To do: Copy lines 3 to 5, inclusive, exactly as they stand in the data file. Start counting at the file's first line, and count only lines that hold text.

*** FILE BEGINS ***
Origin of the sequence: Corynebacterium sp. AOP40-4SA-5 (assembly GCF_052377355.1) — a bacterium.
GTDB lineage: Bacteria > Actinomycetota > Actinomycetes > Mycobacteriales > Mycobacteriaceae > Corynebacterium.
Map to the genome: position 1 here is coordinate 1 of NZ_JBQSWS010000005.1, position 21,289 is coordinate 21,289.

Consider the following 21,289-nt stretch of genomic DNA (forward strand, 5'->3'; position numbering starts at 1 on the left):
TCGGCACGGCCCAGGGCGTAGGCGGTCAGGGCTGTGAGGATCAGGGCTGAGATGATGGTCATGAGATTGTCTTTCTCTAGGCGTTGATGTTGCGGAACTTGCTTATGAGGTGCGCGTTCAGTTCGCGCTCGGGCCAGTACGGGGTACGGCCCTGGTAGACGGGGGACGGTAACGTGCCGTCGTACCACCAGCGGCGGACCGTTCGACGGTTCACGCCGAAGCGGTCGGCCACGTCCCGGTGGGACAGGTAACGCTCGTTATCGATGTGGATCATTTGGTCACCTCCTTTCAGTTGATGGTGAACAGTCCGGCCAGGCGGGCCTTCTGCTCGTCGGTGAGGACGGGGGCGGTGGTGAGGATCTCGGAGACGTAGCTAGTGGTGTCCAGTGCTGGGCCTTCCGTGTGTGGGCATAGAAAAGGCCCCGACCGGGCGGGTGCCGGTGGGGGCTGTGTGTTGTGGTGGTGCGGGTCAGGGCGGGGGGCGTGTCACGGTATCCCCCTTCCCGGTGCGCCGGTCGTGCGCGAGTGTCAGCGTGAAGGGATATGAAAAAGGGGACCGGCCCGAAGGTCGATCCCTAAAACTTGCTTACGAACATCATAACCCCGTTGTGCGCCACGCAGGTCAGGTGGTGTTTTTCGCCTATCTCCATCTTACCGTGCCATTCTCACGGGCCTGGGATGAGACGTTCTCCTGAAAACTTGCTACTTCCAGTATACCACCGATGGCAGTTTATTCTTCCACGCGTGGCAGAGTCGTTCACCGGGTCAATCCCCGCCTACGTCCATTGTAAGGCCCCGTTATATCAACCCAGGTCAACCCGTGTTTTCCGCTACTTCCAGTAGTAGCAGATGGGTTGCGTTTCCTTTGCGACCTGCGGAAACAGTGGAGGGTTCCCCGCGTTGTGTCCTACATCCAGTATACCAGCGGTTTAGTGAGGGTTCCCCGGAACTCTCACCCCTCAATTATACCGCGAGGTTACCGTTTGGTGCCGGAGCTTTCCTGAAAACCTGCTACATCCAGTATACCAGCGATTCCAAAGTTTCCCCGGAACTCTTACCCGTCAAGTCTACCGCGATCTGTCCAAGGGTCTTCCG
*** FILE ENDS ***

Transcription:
Map to the genome: position 1 here is coordinate 1 of NZ_JBQSWS010000005.1, position 21,289 is coordinate 21,289.

Consider the following 21,289-nt stretch of genomic DNA (forward strand, 5'->3'; position numbering starts at 1 on the left):
TCGGCACGGCCCAGGGCGTAGGCGGTCAGGGCTGTGAGGATCAGGGCTGAGATGATGGTCATGAGATTGTCTTTCTCTAGGCGTTGATGTTGCGGAACTTGCTTATGAGGTGCGCGTTCAGTTCGCGCTCGGGCCAGTACGGGGTACGGCCCTGGTAGACGGGGGACGGTAACGTGCCGTCGTACCACCAGCGGCGGACCGTTCGACGGTTCACGCCGAAGCGGTCGGCCACGTCCCGGTGGGACAGGTAACGCTCGTTATCGATGTGGATCATTTGGTCACCTCCTTTCAGTTGATGGTGAACAGTCCGGCCAGGCGGGCCTTCTGCTCGTCGGTGAGGACGGGGGCGGTGGTGAGGATCTCGGAGACGTAGCTAGTGGTGTCCAGTGCTGGGCCTTCCGTGTGTGGGCATAGAAAAGGCCCCGACCGGGCGGGTGCCGGTGGGGGCTGTGTGTTGTGGTGGTGCGGGTCAGGGCGGGGGGCGTGTCACGGTATCCCCCTTCCCGGTGCGCCGGTCGTGCGCGAGTGTCAGCGTGAAGGGATATGAAAAAGGGGACCGGCCCGAAGGTCGATCCCTAAAACTTGCTTACGAACATCATAACCCCGTTGTGCGCCACGCAGGTCAGGTGGTGTTTTTCGCCTATCTCCATCTTACCGTGCCATTCTCACGGGCCTGGGATGAGACGTTCTCCTGAAAACTTGCTACTTCCAGTATACCACCGATGGCAGTTTATTCTTCCACGCGTGGCAGAGTCGTTCACCGGGTCAATCCCCGCCTACGTCCATTGTAAGGCCCCGTTATATCAACCCAGGTCAACCCGTGTTTTCCGCTACTTCCAGTAGTAGCAGATGGGTTGCGTTTCCTTTGCGACCTGCGGAAACAGTGGAGGGTTCCCCGCGTTGTGTCCTACATCCAGTATACCAGCGGTTTAGTGAGGGTTCCCCGGAACTCTCACCCCTCAATTATACCGCGAGGTTACCGTTTGGTGCCGGAGCTTTCCTGAAAACCTGCTACATCCAGTATACCAGCGATTCCAAAGTTTCCCCGGAACTCTTACCCGTCAAGTCTACCGCGATCTGTCCAAGGGTCTTCCG